Utilization rates across clusters running Big Data applications leave a lot to be desired. While, clearly, a massive amount of data needs to be processed, not all of it is active at any given time. As a result, utilization rates of clusters made up of bare metal servers are abysmal.
IBM today unveiled IBM Spectrum Computing, a suite of software designed to make it simpler to run multiple types of applications on a cluster. Bernard Spang, vice president of Software-Defined Infrastructure for IBM, says the ultimate goal is to eliminate “cluster creep” that results in only one Big Data application being deployed per cluster.
IBM Spectrum Computing software consists of IBM Spectrum Conductor tools that enable multiple types of applications to share cluster resources, IBM Spectrum Conductor Spark, which bundles the open source Apache Spark analytics framework with the IBM Spectrum Conductor resource management software, and IBM workload management software called IBM Spectrum LSF.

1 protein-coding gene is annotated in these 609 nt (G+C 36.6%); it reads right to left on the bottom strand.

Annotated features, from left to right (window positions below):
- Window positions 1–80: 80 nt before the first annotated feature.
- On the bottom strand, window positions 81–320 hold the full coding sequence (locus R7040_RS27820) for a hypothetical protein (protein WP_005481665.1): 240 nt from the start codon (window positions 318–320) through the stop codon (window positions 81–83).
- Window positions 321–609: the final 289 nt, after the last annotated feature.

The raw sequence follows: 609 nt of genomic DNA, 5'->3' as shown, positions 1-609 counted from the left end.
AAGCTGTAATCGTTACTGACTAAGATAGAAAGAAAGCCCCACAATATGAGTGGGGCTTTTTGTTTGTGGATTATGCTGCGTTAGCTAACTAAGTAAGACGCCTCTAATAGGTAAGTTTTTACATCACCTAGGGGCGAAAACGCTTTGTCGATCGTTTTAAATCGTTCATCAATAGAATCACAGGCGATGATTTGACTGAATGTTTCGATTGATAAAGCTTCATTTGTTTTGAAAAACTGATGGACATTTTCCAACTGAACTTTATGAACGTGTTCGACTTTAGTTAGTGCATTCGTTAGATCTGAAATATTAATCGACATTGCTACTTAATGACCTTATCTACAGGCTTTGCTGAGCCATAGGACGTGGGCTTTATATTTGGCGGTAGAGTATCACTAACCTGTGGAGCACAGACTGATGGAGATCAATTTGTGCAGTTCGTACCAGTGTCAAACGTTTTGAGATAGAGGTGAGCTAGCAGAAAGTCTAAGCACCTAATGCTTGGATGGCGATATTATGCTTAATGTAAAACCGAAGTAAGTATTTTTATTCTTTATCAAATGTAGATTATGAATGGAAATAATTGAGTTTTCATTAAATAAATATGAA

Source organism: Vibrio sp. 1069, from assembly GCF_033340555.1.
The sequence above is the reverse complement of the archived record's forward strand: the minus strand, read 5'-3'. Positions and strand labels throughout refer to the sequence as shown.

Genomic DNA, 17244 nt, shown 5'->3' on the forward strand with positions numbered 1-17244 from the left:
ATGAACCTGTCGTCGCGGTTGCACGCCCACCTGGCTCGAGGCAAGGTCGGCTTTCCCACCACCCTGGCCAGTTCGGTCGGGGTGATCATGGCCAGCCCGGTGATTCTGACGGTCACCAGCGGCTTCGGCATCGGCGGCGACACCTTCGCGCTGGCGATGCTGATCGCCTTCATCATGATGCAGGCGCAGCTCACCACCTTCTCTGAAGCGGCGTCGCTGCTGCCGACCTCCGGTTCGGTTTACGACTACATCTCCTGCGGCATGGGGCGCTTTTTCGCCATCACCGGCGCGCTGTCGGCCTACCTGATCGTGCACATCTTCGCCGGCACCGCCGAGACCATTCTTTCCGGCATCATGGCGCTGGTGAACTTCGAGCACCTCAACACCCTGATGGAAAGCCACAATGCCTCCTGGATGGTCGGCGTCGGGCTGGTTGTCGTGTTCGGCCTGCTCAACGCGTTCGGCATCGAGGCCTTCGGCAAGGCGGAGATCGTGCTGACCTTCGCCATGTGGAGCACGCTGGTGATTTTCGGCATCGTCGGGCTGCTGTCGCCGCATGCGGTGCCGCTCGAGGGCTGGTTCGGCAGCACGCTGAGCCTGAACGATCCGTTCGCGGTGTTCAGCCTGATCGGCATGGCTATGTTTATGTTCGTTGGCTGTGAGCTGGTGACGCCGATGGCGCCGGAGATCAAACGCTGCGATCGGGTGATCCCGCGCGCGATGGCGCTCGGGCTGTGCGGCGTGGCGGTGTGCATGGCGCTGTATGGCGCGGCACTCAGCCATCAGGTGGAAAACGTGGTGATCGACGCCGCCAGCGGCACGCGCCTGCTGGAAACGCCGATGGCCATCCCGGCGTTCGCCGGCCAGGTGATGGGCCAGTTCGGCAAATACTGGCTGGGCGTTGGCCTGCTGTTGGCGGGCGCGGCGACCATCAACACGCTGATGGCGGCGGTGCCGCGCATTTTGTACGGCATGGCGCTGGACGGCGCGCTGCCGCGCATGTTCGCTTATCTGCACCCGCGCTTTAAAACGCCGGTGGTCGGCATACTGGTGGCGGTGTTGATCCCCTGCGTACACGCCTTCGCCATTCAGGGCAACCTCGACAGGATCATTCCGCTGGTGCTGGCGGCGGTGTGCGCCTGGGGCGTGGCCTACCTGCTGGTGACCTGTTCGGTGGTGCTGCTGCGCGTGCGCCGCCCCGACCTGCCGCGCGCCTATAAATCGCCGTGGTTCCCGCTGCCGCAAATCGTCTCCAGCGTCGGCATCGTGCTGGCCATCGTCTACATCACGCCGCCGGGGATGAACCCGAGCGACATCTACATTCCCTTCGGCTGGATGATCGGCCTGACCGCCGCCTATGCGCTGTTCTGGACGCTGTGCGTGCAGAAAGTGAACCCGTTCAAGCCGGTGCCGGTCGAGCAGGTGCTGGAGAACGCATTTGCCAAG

Collectively, Spang says, these tools allow IT organizations to increase utilization rates on clusters in much the same way a hypervisor enables multiple virtual machines to share a physical server today.
Spang says IBM Spectrum Computing is designed to be the server equivalent of a storage initiative, dubbed IBM Spectrum Storage, launched last year by IBM. Together, these offerings are now the foundational layer on which IBM’s approach to software-defined infrastructure will be built.
IBM, adds Spang, is taking this opportunity to rebrand the Platform Computing high-performance computing (HPC) systems based on x86 servers that it acquired in 2011 as IBM Spectrum Computing Systems.
According to Spang, IBM is ultimately trying to enable a new era of multi-scale computing that will let Big Data applications not only share cluster resources, but also employ policies to manage them at scale. The degree to which IT organizations make that shift will vary. But the one thing that is clear is that deploying one Big Data application per cluster is going to be economically untenable for all but the largest of organizations.